In 1925, the Reza Khan (the Shah) overthrew the traditional monarchy in Iran. Once in power, he began a massive program of building / updating the roads, railroads, electric grid and he introduced a national education system. However, the close ties that the Shah had with Nazi Germany made the allies nervous. Once World War II began, is when the Soviet Union and the Great Britain would invade the country. This was a part of an effort to prevent the Nazi's from having access to the Iran's oil reserves. When this occurred, the Shah was forced to advocate power in favor of his son.

Then, in 1951 there were democratically held elections that took place. What happened was the heavy presence of British troops meant that the nation began to embrace the Westminster Parliamentary system. This led to election of Dr. Mohammed Mosodallagh as the Prime Minister. He engaged in a number of actives that were considered to be popular with the public such as the nationalization of all Iranian oil fields. However, these actions angered many British politicians, who worked out an arrangement with the United States to overthrow the current government using the Shah.

On August 19, 1953; the U.S. And Great Britain conducted Operation Ajax. This was coup that was orchestrated by the CIA to openly overthrow the democratically elected government of Iran. Once this occurred, the West was able to have access to the various oil fields throughout the region. These different elements are important, because the open support for the Shah is causing the U.S. To look like it is endorsing his policies. Once he returned to power, is when the Shah would use brutality to control the activities of the general public. This created a sense of anger inside Iran, as they believed that the U.S. is supporting his activities.

Over the course of time, this allowed a situation where the Shah would use his secret police to be able to effectively control the population. Evidence of this can be seen by looking no further than the SAVAK. This was a special arm of the Shah's intelligence service that was known for their brutality. As, they had three major objectives to include:

The suppression of the press, books and film.

The wide spread use of torture during interrogations.

The monitoring of political opponents.

These different elements are important, because they are showing how this allowed the Shah to effectively control the population. As a result, many of the different techniques on torture were taught to SAVAK officers by CIA officials. Over the course of time, this helped them to increase the overall scope of their brutality by murdering and brutalizing hundreds of thousands of political opponents. Once this occurred, many Iranians became angry with the West. As they felt, that they were using the Shah and his institutions to control Iranian oil. Anyone who was standing in their way was considered to be an enemy (which increased the total amounts of fear and resentment).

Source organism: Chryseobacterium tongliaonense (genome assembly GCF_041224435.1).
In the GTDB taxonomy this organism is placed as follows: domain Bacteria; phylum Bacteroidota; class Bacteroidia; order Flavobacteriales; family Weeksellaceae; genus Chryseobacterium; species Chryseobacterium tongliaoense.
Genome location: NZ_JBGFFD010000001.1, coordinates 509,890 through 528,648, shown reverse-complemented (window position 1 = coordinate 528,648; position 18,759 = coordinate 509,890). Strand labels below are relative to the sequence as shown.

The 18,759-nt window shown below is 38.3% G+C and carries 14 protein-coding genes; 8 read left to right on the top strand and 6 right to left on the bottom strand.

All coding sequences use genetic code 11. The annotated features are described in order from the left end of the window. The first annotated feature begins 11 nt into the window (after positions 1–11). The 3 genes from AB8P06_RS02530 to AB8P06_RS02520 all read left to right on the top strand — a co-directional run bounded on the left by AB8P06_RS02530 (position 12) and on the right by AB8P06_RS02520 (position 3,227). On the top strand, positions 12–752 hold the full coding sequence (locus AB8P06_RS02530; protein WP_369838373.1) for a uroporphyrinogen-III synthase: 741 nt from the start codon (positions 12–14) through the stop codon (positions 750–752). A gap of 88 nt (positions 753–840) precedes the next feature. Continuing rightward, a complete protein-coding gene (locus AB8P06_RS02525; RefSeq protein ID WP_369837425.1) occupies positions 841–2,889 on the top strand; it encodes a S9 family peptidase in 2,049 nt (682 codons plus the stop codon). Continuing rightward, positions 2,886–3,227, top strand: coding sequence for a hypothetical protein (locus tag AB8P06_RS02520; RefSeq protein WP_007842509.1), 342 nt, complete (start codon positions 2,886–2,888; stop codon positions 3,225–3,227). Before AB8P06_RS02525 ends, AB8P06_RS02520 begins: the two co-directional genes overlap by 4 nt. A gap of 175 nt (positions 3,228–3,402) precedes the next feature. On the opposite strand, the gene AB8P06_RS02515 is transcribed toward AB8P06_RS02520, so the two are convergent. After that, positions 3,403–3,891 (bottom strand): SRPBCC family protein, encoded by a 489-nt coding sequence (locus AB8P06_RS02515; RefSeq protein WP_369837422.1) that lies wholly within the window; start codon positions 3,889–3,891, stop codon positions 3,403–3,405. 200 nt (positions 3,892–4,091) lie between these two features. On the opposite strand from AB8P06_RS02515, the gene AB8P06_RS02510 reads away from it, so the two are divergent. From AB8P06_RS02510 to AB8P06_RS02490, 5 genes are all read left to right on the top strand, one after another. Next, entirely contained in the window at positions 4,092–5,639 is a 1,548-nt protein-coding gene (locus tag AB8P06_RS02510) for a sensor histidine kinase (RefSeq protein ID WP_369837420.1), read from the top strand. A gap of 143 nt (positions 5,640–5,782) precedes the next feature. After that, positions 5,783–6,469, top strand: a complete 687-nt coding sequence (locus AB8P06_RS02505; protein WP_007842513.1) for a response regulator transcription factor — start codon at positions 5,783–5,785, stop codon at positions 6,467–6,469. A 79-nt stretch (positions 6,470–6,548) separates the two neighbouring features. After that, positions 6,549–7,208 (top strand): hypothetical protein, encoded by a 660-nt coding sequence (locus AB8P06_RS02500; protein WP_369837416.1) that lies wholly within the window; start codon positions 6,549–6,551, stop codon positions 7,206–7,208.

As a result, these events are a turning point that led to tremendous amounts of anger and animosity that were imposed on the Iranian people by the Shah.

The research will explore how the rationale behind the U.S. foreign policy has changed.

The rationale behind foreign policy has been continually shifting. The way that this is taking place, is with the changing events that have caused these transformations. This designed to address the short-term issues facing the country. In these kinds of situations there are some short-term military objectives that were achieved, which resulted in many government officials looking the other way when it came to human rights abuses. Over the course of time, this kind of approach allowed the Shah to be able to engage in actions that are direct contradictions against the basic philosophy of the United States. This is troubling, because when these tactics are used, the U.S. is considered to be a bully. Once this occurred, is the point that the Iranian people became upset about what was happening.

This is problematic, because this approach makes the U.S. appear to be hypocritical. Where, government officials are helping to orchestrate the use of torture through the SAVAK. Once this takes place, it means that most people believe that Iran is under the direct control of the United States. This is when they will begin to resent the different activities that they are involved in.

At the same time, the election of Jimmy Carter to the White House meant that there was a… [END OF PREVIEW]

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U.S. Iran Diplomatic Relations and Military Cooperation Before and After the Revolution.  (2011, December 6).  Retrieved September 16, 2019, from

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"U.S. Iran Diplomatic Relations and Military Cooperation Before and After the Revolution."  December 6, 2011.  Accessed September 16, 2019.